If a recent report by Protocol is to be believed, Google is likely gearing up for some big plans with the release of its next Pixel Buds. It’s said that the tech giant has acquired four or more audio-focused startups and teams in the past 15 months, but things are hush across the board, and Google even declined to comment on the matter.
We’ve spoken in the past about its acquisition of the 3D audio startup called Dysonics including its patents and talent between January and April of 2021, but at the time, we weren’t aware that Google also picked up some of Synaptic’s staff including their Vice President a year prior. Not only that, but Synaptic’s move to Google cost around $35 million, and a bunch of patents came with it including one for “Balanced stereo headphones”, and another for “Active Noise Canceling Earbuds”.
Shortly afterward, Google went on to pick up the intellectual property of RevX Technologies, a company that built a small portable device to optimize in-ear monitors for musicians who perform for large crowds. Since the company’s CTO, Dennis Rauschmayer, began working at Google on “algorithm architecture”, it’s likely that the tech giant also gained RevX Tech’s patents.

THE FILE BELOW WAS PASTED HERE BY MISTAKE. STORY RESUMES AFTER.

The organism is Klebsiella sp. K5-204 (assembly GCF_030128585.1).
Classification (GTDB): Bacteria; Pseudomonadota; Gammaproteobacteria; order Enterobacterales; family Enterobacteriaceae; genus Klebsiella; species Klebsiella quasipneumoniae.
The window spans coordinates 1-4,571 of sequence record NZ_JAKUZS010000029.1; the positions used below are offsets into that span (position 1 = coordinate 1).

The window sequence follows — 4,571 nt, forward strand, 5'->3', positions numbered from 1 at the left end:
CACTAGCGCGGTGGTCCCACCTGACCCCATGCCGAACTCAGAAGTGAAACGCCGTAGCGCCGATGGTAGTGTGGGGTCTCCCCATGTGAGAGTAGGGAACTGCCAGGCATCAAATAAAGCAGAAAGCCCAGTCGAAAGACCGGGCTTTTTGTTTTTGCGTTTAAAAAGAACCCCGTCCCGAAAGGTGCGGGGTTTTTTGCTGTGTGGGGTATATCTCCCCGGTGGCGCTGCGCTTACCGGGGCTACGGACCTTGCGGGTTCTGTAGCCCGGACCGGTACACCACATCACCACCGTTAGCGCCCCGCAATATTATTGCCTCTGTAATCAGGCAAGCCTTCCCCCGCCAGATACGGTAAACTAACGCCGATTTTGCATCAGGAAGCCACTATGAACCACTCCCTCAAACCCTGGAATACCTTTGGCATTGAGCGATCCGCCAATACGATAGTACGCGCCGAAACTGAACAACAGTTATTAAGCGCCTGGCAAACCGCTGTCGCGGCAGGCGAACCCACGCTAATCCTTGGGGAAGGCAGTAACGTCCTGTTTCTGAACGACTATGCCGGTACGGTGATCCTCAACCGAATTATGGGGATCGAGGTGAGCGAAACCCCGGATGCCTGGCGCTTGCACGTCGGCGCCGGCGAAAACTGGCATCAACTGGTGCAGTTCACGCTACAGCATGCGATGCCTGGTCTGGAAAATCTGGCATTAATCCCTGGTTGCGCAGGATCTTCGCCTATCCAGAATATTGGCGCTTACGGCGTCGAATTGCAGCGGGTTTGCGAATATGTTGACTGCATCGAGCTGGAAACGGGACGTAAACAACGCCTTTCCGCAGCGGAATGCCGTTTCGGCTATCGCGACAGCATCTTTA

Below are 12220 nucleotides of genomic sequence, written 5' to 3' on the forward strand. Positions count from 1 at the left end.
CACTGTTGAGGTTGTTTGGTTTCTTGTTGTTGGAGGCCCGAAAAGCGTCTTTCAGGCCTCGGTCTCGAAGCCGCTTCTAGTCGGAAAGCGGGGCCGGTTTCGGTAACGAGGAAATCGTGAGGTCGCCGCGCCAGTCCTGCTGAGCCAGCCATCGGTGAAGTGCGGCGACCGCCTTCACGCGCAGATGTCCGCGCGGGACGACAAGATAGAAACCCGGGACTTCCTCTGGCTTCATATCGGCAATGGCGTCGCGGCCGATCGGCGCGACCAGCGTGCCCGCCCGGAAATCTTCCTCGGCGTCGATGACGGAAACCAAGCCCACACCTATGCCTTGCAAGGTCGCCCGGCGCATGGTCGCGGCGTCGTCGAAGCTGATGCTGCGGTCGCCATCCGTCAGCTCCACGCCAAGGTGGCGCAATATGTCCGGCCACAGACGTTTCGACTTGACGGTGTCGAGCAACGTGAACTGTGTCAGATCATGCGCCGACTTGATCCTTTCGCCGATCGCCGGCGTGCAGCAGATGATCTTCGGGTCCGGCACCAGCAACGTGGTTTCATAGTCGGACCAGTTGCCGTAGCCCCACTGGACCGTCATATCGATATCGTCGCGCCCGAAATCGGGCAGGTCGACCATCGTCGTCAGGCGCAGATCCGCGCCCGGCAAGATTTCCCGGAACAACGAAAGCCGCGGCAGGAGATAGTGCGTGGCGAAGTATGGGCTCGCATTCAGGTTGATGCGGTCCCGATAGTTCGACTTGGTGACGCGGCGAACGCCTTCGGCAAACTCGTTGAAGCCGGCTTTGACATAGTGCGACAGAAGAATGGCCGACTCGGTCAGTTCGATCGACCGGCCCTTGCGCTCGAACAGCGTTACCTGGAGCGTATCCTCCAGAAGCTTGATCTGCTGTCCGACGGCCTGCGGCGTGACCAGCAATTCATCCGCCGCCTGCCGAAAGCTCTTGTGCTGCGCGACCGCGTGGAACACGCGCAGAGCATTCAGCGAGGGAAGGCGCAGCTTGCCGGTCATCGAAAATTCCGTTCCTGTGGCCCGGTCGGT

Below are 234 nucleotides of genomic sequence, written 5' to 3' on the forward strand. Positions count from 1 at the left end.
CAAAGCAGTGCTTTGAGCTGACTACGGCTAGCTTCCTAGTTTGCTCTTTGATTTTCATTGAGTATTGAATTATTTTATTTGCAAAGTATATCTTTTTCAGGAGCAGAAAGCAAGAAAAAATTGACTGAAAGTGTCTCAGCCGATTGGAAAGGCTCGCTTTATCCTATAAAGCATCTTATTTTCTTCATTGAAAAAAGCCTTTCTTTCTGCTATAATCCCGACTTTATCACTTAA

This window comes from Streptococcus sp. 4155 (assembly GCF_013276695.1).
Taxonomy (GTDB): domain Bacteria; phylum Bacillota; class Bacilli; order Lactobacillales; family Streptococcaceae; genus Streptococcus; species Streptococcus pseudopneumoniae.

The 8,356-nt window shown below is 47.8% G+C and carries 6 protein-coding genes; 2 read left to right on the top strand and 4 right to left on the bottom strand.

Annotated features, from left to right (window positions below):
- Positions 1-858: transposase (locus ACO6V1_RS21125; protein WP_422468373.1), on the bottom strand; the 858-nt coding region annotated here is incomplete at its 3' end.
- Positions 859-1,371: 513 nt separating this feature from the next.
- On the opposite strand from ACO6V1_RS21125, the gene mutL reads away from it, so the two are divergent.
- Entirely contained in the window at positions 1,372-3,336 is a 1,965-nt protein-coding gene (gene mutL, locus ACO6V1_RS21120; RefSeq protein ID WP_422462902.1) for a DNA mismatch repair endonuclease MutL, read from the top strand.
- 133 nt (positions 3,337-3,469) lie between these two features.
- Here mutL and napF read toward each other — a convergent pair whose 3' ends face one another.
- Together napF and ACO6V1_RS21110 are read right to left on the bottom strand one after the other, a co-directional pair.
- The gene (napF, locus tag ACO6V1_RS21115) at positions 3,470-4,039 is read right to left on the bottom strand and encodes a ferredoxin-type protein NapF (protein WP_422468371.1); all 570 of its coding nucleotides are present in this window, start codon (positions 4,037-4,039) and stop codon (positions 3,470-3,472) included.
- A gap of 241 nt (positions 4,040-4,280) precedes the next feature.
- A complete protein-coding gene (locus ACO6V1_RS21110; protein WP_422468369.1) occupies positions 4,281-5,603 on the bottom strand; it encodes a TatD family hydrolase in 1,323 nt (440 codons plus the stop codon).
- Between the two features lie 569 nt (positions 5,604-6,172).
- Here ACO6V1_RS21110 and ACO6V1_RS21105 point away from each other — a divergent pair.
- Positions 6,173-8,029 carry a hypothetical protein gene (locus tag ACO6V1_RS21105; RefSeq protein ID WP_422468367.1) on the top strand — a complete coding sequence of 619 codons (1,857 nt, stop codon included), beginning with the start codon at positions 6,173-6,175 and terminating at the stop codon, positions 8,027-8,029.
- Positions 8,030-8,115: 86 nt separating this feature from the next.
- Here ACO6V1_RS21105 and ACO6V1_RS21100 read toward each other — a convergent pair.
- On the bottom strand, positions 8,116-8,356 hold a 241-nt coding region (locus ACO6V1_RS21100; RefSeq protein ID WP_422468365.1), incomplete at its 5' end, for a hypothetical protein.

Lastly, a French startup called Tempow which creates audio wearables was snatched up by Google in May of 2021 for $17.4 million. This company worked with Motorola and TCL in the past, and was focused on creating “the first OS for true wireless earbuds”. Patents gained along with this last acquisition included things like “Switching between multiple earbud architectures” and “low latency Bluetooth earbuds” just to name a few. Protocol states that all 21 Tempow employees now work at Google.
Alright, with all of that out of the way, what does this mean? Did you notice how in addition to acquiring many talented individuals, Google has focused on grabbing up as many patents as they can in the process? While there’s no way of truly saying for sure at this early stage whether or not these buy ups will result in something truly unique or interesting for the next generation of Pixel Buds, one thing is for sure – Google is serious about protecting itself against future litigation in the audio space like it’s faced with Sonos in recent history.
However, with so many talented people joining up and focusing heavily on things related to their specialty skills which are audio in nature, I have little doubt that something interesting will be on the horizon before long. Let me know in the comments what you hope to see with Google’s next earbuds, and whether or not you think they’re going to do something completely different than the competition.